Making of the Rath Yatra Chariots in Jaganath Puri
The main feature of the Puri Rath Yatra festival is three towering temple-shaped chariots that carry the three deities from the Jagannath Temple. The chariots are an architectural marvel. What's really fascinating is the detailed process by which the chariots are newly made every year. It's a labor of love for around 200 carpenters, helpers, blacksmiths, tailors, and painters who work tirelessly according to a strict 58 day deadline. The craftsmen don't follow any written instructions. Instead, all the knowledge is handed down from generation to generation. Only one family of carpenters has hereditary rights to the construction of the chariots.
The process takes places in various stages - some of the main stages are:
Delivery of Wood: The wooden logs are supplied free of cost by the Orissa state government. They're delivered to the area outside the Jagannath Temple office on Vasant Panchami (also referred to as Saraswati Puja), the birthday of Saraswati the goddess of knowledge. This takes place in January/February. Over 4,000 pieces of wood are required to make the chariots, and the government started a plantation program in 1999 to replenish forests. The cutting of the logs to the required sizes gets underway at saw mills on Ram Navami, the birthday of Lord Ram, in March/April.
The Construction: Chariot construction takes place at the front of the royal palace near the Jagannath Temple and commences on Akshay Tritiya, a particularly auspicious occasion in April/May. It's believed that any meaningful activity started on this day will be fruitful. It also marks the beginning of Chandan Yatra, a 42 day sandalwood festival at the Jagannath Temple. Prior to the commencement of construction, the temple priests gather to perform a holy fire ritual. The priests, dressed in bright attire, sing and carry garlands that are delivered to the chief carpenters. The work on all three chariots begins and ends simultaneously. It starts with the wheels, a total of 42 wheels are required for the three chariots. The wheels are affixed to the principal axles on the last day of Chandan Yatra. Devotees come in droves to see it and pay homage.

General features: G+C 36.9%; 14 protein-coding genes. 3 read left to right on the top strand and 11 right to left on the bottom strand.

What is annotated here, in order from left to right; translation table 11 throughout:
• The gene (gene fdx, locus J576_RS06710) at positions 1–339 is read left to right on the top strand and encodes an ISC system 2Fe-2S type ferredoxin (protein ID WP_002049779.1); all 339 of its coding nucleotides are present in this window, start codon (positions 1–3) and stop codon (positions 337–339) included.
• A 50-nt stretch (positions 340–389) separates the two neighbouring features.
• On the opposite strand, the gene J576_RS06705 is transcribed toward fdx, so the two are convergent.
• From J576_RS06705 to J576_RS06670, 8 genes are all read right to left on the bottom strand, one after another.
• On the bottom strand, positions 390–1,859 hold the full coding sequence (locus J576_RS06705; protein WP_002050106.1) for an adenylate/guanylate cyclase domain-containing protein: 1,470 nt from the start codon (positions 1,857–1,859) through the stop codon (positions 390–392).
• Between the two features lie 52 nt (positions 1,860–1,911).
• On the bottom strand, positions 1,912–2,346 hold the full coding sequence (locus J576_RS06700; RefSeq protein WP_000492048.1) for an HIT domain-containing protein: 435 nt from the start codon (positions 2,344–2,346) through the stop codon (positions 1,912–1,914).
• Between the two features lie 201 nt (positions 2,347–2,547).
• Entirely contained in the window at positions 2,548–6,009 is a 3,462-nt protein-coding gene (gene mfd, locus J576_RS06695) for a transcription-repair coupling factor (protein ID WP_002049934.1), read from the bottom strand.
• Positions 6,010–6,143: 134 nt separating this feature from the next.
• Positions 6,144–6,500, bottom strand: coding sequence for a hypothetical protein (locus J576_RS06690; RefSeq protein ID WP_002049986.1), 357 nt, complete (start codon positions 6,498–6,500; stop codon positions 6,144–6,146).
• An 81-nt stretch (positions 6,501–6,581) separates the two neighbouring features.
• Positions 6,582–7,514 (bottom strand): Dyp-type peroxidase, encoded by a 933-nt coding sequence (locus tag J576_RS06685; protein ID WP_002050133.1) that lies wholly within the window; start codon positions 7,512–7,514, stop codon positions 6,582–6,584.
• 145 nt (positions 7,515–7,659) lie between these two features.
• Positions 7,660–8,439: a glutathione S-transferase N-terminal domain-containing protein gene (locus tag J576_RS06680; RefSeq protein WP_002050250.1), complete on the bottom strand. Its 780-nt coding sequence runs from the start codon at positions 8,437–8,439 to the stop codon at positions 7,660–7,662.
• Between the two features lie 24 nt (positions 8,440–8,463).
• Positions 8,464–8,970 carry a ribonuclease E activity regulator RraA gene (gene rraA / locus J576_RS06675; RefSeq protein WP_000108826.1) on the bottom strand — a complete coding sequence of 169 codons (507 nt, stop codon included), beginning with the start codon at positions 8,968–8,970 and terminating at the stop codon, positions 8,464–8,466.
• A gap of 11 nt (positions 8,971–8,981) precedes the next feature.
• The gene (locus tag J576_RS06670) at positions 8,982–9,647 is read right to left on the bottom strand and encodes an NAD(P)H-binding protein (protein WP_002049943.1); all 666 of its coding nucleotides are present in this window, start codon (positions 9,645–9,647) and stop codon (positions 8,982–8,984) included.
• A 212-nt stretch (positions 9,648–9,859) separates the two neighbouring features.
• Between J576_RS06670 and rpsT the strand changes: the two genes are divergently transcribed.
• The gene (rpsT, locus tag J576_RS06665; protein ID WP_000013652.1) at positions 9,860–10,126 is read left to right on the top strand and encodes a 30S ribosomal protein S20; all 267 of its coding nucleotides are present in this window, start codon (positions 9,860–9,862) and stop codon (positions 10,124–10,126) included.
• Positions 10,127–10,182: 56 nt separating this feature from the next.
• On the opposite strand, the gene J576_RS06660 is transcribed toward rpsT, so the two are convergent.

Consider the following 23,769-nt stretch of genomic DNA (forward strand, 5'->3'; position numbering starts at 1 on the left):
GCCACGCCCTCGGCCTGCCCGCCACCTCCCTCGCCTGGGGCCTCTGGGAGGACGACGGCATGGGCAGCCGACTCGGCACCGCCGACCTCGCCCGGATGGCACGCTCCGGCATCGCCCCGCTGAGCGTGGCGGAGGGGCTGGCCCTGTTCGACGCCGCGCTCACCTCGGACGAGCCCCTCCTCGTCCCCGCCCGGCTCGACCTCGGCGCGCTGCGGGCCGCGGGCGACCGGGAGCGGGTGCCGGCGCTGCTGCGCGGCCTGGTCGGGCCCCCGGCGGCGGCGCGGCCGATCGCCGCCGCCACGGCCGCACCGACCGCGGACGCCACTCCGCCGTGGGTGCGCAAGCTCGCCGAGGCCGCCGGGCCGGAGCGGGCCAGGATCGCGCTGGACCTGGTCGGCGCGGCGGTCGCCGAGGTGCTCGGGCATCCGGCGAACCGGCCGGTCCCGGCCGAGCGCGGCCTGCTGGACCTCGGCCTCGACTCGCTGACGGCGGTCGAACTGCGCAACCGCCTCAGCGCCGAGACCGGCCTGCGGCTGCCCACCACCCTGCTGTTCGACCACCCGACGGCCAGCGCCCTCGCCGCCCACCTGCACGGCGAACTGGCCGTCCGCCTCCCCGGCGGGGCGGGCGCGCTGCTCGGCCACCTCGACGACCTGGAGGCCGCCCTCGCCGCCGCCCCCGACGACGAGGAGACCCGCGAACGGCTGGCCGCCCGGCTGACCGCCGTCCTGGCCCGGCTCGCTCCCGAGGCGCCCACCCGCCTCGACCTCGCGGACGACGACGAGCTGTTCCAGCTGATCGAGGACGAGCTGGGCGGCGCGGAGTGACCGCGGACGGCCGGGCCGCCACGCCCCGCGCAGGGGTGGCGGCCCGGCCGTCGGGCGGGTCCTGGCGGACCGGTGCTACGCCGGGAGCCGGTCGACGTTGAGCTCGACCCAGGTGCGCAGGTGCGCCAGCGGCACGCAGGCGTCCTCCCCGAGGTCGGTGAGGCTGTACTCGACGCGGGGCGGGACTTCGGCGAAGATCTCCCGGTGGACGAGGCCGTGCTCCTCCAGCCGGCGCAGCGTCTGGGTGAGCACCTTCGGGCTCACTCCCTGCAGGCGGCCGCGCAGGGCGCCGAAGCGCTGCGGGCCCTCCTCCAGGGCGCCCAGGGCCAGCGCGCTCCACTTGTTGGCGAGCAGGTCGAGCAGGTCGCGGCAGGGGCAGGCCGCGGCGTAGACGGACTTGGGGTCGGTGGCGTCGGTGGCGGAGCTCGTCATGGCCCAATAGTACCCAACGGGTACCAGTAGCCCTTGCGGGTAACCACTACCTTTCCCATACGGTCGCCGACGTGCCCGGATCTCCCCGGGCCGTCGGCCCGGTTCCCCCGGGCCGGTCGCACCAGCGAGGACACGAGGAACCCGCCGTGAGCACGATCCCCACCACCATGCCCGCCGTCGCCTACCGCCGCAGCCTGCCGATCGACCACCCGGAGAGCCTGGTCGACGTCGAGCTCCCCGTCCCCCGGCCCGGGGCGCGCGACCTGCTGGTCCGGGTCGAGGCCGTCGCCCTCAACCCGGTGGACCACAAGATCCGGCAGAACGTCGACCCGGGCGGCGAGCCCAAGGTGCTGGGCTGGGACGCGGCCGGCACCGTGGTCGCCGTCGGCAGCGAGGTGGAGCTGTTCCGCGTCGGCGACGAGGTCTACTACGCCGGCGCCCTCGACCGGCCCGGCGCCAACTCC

The Decoration: Great care and attention is paid to the decoration of the chariots, highlighting the superb craftsmanship of the artisans of Orissa. The wood is carved with designs inspired by Orissa temple architecture. The frames and wheels of the chariots are also colorfully painted with traditional designs. The canopies of the chariots are covered in approximately 1,250 meters of intricately embroidered green, black, yellow, and red cloth. This dressing of the chariots is carried out by the team of tailors, who make cushions for the Deities to rest on as well.
Upon completion, the chariots are dragged to the Lions Gate entrance of the Jagannath Temple in the afternoon on the day before the festival starts. The next morning (the first day of the festival, known as Sri Gundicha), the deities are taken out of the Temple and installed in the chariots.